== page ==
Today is Sunday, and I am duty master-2. This involves showing up at the school gymnasium every few hours for a lengthy ‘free sports’ period, in which students may shoot balls at hoops, or at each other, in a modern ritual or celebration designed to alleviate boredom. Like most ritual in the modern world, it largely fails to achieve its stated purpose. Ostensibly, the point is to make students leave their video games, secret stashes of cigarettes and porn, and do something athletic for the afternoon. Instead, they bring their battery-powered computers to the gym and play the same games they would play in their dorm rooms on or under the bleachers.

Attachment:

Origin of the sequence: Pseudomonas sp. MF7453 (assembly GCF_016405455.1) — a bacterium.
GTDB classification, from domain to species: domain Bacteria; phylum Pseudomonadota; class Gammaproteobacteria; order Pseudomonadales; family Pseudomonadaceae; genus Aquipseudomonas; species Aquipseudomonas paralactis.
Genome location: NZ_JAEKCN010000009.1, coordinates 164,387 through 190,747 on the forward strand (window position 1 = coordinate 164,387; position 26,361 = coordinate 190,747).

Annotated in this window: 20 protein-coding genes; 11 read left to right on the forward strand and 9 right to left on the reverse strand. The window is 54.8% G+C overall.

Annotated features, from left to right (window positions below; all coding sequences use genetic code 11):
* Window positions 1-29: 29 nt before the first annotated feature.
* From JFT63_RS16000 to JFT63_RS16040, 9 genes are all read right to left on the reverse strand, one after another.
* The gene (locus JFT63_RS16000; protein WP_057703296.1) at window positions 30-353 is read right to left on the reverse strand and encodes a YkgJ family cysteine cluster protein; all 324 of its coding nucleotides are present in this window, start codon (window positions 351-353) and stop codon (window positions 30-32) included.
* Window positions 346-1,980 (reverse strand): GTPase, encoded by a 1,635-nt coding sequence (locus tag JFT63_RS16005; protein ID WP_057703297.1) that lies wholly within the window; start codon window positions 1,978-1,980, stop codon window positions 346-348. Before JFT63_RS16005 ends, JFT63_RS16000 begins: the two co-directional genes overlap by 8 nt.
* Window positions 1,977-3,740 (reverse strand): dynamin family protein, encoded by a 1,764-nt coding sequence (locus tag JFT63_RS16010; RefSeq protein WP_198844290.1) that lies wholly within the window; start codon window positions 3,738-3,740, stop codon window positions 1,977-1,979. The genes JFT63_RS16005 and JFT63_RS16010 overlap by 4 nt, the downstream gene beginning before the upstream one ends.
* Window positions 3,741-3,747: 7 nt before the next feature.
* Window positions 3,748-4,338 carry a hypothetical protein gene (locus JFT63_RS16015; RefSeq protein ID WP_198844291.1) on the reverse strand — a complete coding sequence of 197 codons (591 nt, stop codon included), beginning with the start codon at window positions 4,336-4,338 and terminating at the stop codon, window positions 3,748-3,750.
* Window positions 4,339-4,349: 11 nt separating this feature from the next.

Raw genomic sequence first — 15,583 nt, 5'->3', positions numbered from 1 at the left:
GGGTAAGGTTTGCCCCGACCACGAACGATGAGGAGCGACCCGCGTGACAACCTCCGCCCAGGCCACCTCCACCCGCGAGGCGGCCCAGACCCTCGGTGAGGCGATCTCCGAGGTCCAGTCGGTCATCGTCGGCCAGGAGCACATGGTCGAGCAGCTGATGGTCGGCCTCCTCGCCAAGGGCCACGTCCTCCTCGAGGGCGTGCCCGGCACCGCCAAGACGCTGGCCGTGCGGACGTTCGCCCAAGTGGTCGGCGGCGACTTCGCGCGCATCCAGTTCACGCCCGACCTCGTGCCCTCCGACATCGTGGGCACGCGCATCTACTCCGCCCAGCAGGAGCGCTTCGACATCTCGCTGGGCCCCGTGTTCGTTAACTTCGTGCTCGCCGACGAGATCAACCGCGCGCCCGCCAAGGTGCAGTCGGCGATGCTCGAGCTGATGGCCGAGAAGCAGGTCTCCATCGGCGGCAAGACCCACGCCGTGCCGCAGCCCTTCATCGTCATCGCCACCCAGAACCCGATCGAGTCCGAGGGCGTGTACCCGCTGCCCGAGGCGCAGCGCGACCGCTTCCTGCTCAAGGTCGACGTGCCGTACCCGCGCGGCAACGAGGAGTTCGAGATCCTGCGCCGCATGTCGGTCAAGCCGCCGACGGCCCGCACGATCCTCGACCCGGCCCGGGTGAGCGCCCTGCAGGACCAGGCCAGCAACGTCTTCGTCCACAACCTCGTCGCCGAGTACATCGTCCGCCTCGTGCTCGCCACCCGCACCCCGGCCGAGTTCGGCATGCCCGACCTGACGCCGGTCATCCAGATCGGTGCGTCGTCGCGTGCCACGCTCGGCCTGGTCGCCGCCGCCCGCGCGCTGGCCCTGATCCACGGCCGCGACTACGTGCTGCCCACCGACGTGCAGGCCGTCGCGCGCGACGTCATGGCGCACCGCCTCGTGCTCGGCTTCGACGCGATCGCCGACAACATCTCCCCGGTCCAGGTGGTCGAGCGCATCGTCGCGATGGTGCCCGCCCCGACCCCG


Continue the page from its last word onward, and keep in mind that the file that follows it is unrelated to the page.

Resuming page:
Not everyone behaves so anti-socially. Some few may manage to get a pick-up game of three on three or four on four, in a game that bears a passing resemblance to basketball. However, it always seems so dismayingly lonely that we can find little better to occupy their time than a basketball court with an occasional foray to the weight room, on a Sunday afternoon. Efforts over several years to concoct a museum visitation program, or provide other Sunday afternoon entertainments, have tended to collapse under the weight of the inescapable reality of “coverage”: if a student group is off campus more than walking distance, ipso facto, there is an adult with them, and that adult must be assigned or volunteered for the duty (volunteer, in this sense, is used as a transitive verb, contrary to normative usage).